Experts say it always pays to test, even in a good year

Testing is a must – every year. We have learned that while the risk may go up or down depending on annual or seasonal conditions, there can be widespread variability among regions, farms and feed sources. Mycotoxins are often pervasive and even at lower risk levels can prove costly.

Farmers across major production regions have become more attuned to the threat of mycotoxins in recent years – specifically the risk this poses to feed quality and related animal health and productivity across species.

But with improved monitoring and rising knowledge, experts are learning one of the critical factors to avoid problems is to make it a habit of testing for mycotoxins regularly, not just in perceived higher risk years but every year.

“Today we have a much clearer understanding of the challenge that mycotoxins present,” explains mycotoxins expert Dr. Tony Wang a nutrition and technical service coordinator with CBS Bio Platforms, who was trained at the University of Saskatchewan and has a strong research focus on feed and mycotoxin studies.

Uncovering hidden risk

“While there are certainly higher risk years and seasons, driven by a range of factors including high moisture and heat at flowering, we have learned that precise risk levels are often highly variable across regions. They are difficult to predict without testing. We also have much better knowledge that mycotoxins at some level are ubiquitous. Even quite small levels, while often hidden, can be very economically significant.”

Livestock farmers who grow their own feed should recognize that significant variability can exist even within their own farm, he notes. Layers of complexity are added when feed is supplied from off-site, with feedstuffs from a variety of sources inter-mingling.

“The bottom line is that it makes sense to regularly test your feed rations every year,” says Wang. “This gives you the information necessary to know your situation and take steps to eliminate any issues. Regular testing, backed up by additional good management practices to monitor and reduce risk, is the best combination to safeguard your feed, your animals and have peace of mind.”

Eyeball test not good enough

A big challenge for farmers is that mycotoxins are largely a hidden problem. Common sources of contaminants include pathogens such as fusarium, fungi such as ergot and other moisture-related issues such as mould. But while the presence of fungi or mould is a noticeable indicator of a possible threat, the mycotoxins themselves are invisible, colourless and odourless, and may be present even when fungi or mould are not visible.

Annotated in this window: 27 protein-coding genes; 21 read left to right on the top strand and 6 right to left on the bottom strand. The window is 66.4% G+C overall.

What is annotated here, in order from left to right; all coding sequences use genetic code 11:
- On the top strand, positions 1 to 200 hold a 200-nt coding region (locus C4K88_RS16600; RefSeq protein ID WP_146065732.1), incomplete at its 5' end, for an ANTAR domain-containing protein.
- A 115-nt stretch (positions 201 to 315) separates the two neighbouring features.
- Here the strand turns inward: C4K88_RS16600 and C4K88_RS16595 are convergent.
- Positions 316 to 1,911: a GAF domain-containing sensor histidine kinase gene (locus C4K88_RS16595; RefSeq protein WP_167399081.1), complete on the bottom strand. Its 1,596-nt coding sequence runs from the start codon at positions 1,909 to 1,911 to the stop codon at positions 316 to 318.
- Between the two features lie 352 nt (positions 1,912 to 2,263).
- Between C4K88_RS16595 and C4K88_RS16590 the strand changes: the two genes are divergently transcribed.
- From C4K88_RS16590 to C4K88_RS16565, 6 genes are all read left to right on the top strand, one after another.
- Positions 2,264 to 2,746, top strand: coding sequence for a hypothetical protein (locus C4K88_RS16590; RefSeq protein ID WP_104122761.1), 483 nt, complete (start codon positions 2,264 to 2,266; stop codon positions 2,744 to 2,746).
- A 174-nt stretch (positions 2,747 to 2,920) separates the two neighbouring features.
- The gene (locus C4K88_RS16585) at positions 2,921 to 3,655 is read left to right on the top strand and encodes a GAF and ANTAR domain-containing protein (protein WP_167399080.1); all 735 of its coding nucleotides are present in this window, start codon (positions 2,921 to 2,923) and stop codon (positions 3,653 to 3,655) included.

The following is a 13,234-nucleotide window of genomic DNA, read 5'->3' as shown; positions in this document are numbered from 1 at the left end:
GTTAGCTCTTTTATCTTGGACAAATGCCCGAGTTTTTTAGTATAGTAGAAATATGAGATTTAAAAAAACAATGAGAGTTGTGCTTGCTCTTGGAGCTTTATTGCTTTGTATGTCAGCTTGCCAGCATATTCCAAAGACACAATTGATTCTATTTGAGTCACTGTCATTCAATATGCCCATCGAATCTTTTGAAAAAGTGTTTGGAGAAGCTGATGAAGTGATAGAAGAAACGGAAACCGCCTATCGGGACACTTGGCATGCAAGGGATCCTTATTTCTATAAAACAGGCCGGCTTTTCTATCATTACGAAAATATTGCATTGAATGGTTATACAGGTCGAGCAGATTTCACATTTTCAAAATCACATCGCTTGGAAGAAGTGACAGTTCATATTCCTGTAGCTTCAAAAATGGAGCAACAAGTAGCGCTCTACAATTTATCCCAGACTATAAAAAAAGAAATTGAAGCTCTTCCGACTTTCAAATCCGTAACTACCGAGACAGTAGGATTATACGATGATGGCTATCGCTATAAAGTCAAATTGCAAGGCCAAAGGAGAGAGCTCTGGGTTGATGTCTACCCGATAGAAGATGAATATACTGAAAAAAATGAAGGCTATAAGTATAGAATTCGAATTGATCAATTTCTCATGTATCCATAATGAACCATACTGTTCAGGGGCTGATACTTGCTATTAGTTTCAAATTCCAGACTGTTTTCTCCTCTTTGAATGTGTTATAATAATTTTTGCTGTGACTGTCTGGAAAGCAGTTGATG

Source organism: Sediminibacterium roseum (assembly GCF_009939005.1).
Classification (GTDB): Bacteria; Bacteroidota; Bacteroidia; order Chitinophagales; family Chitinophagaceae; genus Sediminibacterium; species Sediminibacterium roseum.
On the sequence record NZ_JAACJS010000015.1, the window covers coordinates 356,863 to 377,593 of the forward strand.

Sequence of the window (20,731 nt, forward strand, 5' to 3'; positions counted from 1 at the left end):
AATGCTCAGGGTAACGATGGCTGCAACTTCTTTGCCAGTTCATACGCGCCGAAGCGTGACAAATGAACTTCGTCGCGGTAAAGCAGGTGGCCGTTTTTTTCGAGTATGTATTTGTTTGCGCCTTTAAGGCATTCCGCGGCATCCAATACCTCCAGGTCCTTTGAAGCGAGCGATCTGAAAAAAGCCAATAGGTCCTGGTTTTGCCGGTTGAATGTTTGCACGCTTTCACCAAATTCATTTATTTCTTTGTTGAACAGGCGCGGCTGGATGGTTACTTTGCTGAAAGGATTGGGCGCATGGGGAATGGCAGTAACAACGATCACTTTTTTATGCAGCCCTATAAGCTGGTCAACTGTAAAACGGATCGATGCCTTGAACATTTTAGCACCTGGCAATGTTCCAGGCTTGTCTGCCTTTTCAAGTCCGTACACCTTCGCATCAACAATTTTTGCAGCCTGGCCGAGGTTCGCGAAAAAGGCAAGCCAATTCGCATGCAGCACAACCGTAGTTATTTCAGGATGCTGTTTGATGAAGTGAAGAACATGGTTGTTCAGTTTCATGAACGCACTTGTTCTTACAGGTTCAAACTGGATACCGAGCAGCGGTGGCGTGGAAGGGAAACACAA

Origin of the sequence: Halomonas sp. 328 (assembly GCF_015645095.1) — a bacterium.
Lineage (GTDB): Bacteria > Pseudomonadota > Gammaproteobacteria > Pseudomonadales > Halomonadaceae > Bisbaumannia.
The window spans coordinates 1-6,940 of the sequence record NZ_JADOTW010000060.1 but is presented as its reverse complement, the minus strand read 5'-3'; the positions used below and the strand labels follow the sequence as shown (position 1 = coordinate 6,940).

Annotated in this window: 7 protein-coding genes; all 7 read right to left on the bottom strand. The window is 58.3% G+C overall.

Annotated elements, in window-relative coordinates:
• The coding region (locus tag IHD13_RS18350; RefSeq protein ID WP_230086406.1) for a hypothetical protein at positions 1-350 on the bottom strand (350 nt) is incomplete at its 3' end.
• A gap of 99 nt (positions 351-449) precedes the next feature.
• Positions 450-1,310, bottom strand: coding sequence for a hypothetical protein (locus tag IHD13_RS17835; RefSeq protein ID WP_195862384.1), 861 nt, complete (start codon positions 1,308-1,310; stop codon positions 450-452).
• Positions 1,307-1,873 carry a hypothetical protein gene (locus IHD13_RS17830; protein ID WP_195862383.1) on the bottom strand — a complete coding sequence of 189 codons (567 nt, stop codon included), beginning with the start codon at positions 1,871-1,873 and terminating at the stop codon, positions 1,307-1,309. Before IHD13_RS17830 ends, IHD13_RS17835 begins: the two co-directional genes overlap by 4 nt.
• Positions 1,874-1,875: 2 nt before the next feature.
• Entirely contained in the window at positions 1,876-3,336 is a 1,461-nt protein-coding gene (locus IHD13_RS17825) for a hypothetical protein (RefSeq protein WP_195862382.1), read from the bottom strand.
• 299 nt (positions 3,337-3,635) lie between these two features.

“You could try to rely on the eyeball test and past experience alone – but that just doesn’t cut it when it comes to knowing the quality of your feed,” says Wang. “Testing for mycotoxins is the only way to know for sure.”

In poultry and swine production, any level of mycotoxin contamination can undercut everything from weight gain and feed efficiency to reproductive performance.

The good news is that testing today is far better than it used to be, he says. Rapid testing options are now available that are highly economical, accurate and have very high sensitivity to detect even very low levels of mycotoxins that can still hurt production. “There are a number of very good testing options now available. Talk to your feed company representative or other trusted advisors to find the best fit.”

Right protocols, best practices

When getting testing done, it’s important to recognize that mycotoxins can be present in various degrees. Some grains will have very high levels of toxicity while others will be lower. Therefore, getting a representative sample of feeds is very important. When gathering samples from feed grown on-farm, it is important to take samples from different areas and mix them. Check with advisors and / or the test company you are dealing with for information on best sampling protocols.

Numerous pre- and post-harvest practices can reduce risk. A number of mitigation options are also available at the feed processing level. In addition, there have been major advances in feed additives that can help ensure clean feed and / or protect livestock from mycotoxins exposure.

“A multi-faceted approach to mycotoxin management that includes effective testing and the right feed technology can act as a very effective insurance policy beneficial for any feeding program, says Wang.